Middle: Left pulmonary artery (LPA)

Lower: Descending thoracic aorta

CXR - left mediastinum
Left mediastinum

That’s a descent basic introduction to the mediastinum for now. Sadly, it is a bit more complicated than I led you to believe, but not by much. We will cover it when we get to mediastinal pathology. Next, I will go over heart/cardiac anatomy on chest X-ray and then we will do the bones. Finally, we will dive into some pathology and have a corollary discussion for each chest X-ray anatomy section.

This was an exciting week for me to learn that I am getting traction with these posts. Hearing feedback from you all out there is highly encouraging. Hopefully, you find this useful, helpful, informative, and not to difficult to digest. I received some feedback from non-medical friends this week that the posts were a little hard to comprehend. I apologize. I am trying hard to make these articles readable to the layperson, but it is very difficult. My medical educational training took 10 years beyond college, so I’m a bit of a disconnected nerd at this point.

Let me know your thoughts on the readability of these posts!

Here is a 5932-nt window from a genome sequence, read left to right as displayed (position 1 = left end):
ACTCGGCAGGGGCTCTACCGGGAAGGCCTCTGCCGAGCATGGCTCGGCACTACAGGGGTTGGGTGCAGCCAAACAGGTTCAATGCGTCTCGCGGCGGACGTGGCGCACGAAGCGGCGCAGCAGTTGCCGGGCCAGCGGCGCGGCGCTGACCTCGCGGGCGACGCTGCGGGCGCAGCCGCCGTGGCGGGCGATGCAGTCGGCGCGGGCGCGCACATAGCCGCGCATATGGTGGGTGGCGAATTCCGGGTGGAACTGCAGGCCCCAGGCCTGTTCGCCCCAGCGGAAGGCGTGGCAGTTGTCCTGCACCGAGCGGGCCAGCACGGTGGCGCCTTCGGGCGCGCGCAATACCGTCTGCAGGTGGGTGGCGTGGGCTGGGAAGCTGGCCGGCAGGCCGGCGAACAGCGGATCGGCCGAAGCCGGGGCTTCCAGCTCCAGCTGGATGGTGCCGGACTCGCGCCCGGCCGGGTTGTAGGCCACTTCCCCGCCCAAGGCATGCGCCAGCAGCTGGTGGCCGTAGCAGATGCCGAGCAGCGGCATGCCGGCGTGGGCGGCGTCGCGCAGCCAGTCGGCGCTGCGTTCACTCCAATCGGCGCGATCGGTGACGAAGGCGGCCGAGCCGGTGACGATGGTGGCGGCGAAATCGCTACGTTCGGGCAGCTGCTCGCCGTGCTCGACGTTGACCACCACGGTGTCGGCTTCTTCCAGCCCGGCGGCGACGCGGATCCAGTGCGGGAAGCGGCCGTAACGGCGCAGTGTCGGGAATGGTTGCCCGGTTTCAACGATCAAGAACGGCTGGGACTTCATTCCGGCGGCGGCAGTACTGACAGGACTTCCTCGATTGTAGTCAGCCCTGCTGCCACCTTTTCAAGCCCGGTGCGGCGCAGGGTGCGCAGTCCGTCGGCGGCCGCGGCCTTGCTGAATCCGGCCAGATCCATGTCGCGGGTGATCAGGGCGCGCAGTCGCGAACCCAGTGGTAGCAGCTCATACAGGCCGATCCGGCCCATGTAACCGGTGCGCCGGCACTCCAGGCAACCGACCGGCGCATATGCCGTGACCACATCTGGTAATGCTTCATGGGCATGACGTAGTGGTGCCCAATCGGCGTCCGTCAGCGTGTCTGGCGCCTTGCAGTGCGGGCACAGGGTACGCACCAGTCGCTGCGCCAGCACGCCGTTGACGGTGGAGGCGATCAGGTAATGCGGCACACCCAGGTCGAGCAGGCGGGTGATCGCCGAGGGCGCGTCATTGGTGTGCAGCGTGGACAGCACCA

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I am an American Board of Radiology certified Diagnostic Radiologist with a certificate of additional qualification in Neuroradiology. I absolutely love my job. I have learned a tremendous amount about the human body, including its’ expected complications given our extraordinary complexity, and get to use that knowledge to help people. I personally have experienced emotional devastation and loss, which has made me compassionate and empathetic. I really care about people, and I hope I can use this site to help you. I graduated medical school in 2004 from New York Medical College. My wife and I had our first son in NY where we bought our 900 sf two bedroom one bath starter home. I stayed at Westchester Medical Center for radiology residency, where we had our second son. I obtained a neuroradiology fellowship position at Yale New Haven Medical Center commuting about an hour and a half each way for a year while we had our third boy. Upon graduation I was fortunate to return to Westchester Medical Center to work in Neuroradiology, Body Imaging, and Women’s Imaging departments, a rarity in academic medicine. Almost a decade later and I am living in a larger home in Reno working in a private practice community based outpatient radiology group which contracts with a rural hospital in Elko, Nevada. My wife and I now have four boys and gave up on the girl. We also have a male Bernese mountain Dog named Helmut and female Newfoundland named Lucy. Despite all its hardships and tremendous struggles, I have an absolutely amazing life, which is a gift I cherish. It’s down to my philosophy. I am a firm believer in teamwork. So much comes down to communication. When healthcare providers talk to each other one-on-one, the patient care is always improved, every time! We might not find an answer to your problem, but our collective knowledge sure can help improve your chances. At Yale the best conference I ever regularly attended was a head and neck tumor board. The head and neck surgeon (otolaryngologist = ENT) presented the patient’s clinical history, the radiologist showed the images, the oncologist discussed the tumor and chemotherapy options, and the patient came to the conference and we all did a physical exam looking into their mouth to directly visualize a tumor. It was incredible! Patients came from far and wide to see this highly trained, world-renowned, humble, Japanese, gentleman surgeon. It was also an epiphany. I found that when I see the patient, talk to them, listen to their story, examine them and discuss the patient with my colleagues, the patient felt better and I had a lot of fun. It’s weird but reminds me of seeing a comedy where it is always funnier in a packed theater with everyone laughing. Knowledge and compassion are both infectious and contagious. My greatest days are helping patients deal with some of their most difficult days, and I am good at it.